OTTUMWA — Wapello County Public Health announced several cases of whooping cough at the end of October in the county. Registered Nurse Vicki Haney said there’s no need to panic.

“After the outbreak, we haven’t had more cases,” Haney said. “A doctor has been testing more children, and all of their results have come back negative. Other people were fully vaccinated, which means there’s the unlikelihood of pertussis [whooping cough] coming back.”

The Mayo Clinic defines whooping cough as a highly contagious respiratory tract infection. It can mimic a cold with a runny nose, sneezing and nasal congestion. It’s marked by a severe hacking cough followed by a high-pitched intake of breath that sounds like “whoop,” giving the illness its name.

A person can take precautions against the illness if they pursue good hand washing habits, cover their mouths, stay home when they are ill and have a healthy diet.

“A person should also get plenty of rest and not underestimate a good diet,” Haney said. “Eat more vegetables than fruits and meat twice a week, and cut out a lot of fat and sugars. Get eight hours of sleep and 150 minutes of exercise as well. It really does make a difference.”

Young children and the elderly are more likely to get whooping cough because children don’t have their immune systems fully developed and elders may have underlying conditions such as heart and lung disease.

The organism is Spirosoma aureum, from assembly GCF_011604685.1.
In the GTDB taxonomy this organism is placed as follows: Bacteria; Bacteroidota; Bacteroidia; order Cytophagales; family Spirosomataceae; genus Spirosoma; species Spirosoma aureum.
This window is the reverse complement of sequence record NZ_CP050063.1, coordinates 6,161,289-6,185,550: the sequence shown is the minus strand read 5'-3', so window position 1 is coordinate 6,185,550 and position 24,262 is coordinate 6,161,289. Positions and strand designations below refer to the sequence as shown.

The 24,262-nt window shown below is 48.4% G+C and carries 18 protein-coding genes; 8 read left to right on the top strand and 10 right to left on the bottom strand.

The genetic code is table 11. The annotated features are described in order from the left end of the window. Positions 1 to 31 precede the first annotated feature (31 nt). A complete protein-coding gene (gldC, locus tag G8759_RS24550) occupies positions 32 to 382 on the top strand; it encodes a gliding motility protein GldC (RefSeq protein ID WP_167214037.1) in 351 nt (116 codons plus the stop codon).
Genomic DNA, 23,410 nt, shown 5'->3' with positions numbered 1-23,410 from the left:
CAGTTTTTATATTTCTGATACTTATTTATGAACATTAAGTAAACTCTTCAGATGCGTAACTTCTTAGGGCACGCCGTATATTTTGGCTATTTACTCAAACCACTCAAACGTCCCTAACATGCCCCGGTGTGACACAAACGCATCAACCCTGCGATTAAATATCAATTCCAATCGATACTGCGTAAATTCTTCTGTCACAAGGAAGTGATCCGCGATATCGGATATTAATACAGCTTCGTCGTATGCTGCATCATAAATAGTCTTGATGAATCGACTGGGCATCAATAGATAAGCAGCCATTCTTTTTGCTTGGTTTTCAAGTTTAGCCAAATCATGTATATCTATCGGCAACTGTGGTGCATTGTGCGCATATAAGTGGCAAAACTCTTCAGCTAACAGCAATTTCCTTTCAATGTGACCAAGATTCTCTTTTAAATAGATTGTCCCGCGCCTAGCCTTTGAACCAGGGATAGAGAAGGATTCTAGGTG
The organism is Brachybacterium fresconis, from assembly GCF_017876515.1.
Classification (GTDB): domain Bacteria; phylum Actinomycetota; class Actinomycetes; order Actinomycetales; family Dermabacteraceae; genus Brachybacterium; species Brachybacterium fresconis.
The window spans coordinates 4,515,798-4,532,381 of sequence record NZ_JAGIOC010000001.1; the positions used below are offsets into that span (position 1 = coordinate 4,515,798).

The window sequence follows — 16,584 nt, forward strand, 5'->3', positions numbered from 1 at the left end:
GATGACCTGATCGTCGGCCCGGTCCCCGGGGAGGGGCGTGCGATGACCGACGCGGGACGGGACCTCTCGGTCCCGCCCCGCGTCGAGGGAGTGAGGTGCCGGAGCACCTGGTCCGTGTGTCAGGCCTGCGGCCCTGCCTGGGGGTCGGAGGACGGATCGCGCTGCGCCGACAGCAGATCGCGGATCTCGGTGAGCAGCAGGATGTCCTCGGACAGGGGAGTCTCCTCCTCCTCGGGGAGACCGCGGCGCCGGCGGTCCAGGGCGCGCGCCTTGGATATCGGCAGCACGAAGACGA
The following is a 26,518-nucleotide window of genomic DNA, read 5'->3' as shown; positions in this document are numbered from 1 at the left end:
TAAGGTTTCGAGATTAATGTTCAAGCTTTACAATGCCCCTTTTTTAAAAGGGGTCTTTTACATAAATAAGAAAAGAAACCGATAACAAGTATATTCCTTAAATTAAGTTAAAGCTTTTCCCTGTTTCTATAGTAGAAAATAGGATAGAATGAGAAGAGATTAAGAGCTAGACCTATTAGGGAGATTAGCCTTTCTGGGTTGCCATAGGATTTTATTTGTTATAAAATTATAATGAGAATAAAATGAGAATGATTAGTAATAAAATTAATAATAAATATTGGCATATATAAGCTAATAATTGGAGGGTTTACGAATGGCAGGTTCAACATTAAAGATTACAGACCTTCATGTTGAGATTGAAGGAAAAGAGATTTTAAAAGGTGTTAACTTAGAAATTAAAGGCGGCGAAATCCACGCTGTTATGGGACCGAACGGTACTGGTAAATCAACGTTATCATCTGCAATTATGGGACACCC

“If a person does come in contact with whooping cough, it’s always good to have a tetanus shot every 10 years,” she said. “If they haven’t had the shot, it doesn’t mean they’ll get pertussis. Just because a person comes into contact doesn’t mean they should isolate themselves. If you begin feeling ill, it’s a good time to start seeing a doctor.”

According to the Centers for Disease Control and Prevention website, health care providers can treat whooping cough with antibiotics. “Treatment may make your infection less serious if you start it early, before coughing fits begin,” the website said. “Treatment can also help prevent spreading the disease to close contacts (people who have spent a lot of time around the infected person).”

The website also recommends managing whooping cough by “following a schedule for giving antibiotics prescribed by a child’s doctor, keeping the home free of irritants that can trigger coughing, such as smoke, dust, and chemical fumes. Using a clean, cool mist vaporizer to help loosen mucus and soothe the cough and encouraging your child to eat small meals every few hours to help prevent vomiting (throwing up) from occurring.”

Wapello County Public Health offers whooping cough vaccines for children only. Adults can get flu and Hepatitis B vaccines. For more information or questions, call the Wapello County Public Health department at 641-682-5434.

Chiara Romero can be reached at


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